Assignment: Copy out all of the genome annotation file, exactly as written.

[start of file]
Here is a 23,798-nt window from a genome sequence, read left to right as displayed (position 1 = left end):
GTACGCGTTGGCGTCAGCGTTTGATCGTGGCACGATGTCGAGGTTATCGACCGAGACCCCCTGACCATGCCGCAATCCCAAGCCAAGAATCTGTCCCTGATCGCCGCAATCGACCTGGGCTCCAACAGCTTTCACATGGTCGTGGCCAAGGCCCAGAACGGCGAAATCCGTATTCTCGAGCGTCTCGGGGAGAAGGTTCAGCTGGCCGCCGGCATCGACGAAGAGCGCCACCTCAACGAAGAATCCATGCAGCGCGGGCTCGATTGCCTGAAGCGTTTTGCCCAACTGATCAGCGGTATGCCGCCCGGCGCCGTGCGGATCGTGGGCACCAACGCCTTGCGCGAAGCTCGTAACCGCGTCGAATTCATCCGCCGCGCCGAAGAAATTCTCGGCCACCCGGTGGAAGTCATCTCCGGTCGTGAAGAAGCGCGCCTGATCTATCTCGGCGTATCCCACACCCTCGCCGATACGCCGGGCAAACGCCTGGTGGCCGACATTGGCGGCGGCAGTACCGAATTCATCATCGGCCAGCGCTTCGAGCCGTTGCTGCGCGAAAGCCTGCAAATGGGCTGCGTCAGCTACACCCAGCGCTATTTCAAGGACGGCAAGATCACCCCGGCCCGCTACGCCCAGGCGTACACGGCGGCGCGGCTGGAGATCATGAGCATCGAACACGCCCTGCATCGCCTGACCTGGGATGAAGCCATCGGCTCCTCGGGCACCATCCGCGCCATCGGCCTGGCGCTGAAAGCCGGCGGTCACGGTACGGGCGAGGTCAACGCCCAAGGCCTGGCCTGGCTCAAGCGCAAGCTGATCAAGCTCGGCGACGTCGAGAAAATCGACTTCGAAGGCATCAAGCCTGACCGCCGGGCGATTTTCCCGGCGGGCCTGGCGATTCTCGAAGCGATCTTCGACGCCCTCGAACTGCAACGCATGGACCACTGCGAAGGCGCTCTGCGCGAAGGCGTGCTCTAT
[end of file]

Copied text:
Here is a 23,798-nt window from a genome sequence, read left to right as displayed (position 1 = left end):
GTACGCGTTGGCGTCAGCGTTTGATCGTGGCACGATGTCGAGGTTATCGACCGAGACCCCCTGACCATGCCGCAATCCCAAGCCAAGAATCTGTCCCTGATCGCCGCAATCGACCTGGGCTCCAACAGCTTTCACATGGTCGTGGCCAAGGCCCAGAACGGCGAAATCCGTATTCTCGAGCGTCTCGGGGAGAAGGTTCAGCTGGCCGCCGGCATCGACGAAGAGCGCCACCTCAACGAAGAATCCATGCAGCGCGGGCTCGATTGCCTGAAGCGTTTTGCCCAACTGATCAGCGGTATGCCGCCCGGCGCCGTGCGGATCGTGGGCACCAACGCCTTGCGCGAAGCTCGTAACCGCGTCGAATTCATCCGCCGCGCCGAAGAAATTCTCGGCCACCCGGTGGAAGTCATCTCCGGTCGTGAAGAAGCGCGCCTGATCTATCTCGGCGTATCCCACACCCTCGCCGATACGCCGGGCAAACGCCTGGTGGCCGACATTGGCGGCGGCAGTACCGAATTCATCATCGGCCAGCGCTTCGAGCCGTTGCTGCGCGAAAGCCTGCAAATGGGCTGCGTCAGCTACACCCAGCGCTATTTCAAGGACGGCAAGATCACCCCGGCCCGCTACGCCCAGGCGTACACGGCGGCGCGGCTGGAGATCATGAGCATCGAACACGCCCTGCATCGCCTGACCTGGGATGAAGCCATCGGCTCCTCGGGCACCATCCGCGCCATCGGCCTGGCGCTGAAAGCCGGCGGTCACGGTACGGGCGAGGTCAACGCCCAAGGCCTGGCCTGGCTCAAGCGCAAGCTGATCAAGCTCGGCGACGTCGAGAAAATCGACTTCGAAGGCATCAAGCCTGACCGCCGGGCGATTTTCCCGGCGGGCCTGGCGATTCTCGAAGCGATCTTCGACGCCCTCGAACTGCAACGCATGGACCACTGCGAAGGCGCTCTGCGCGAAGGCGTGCTCTAT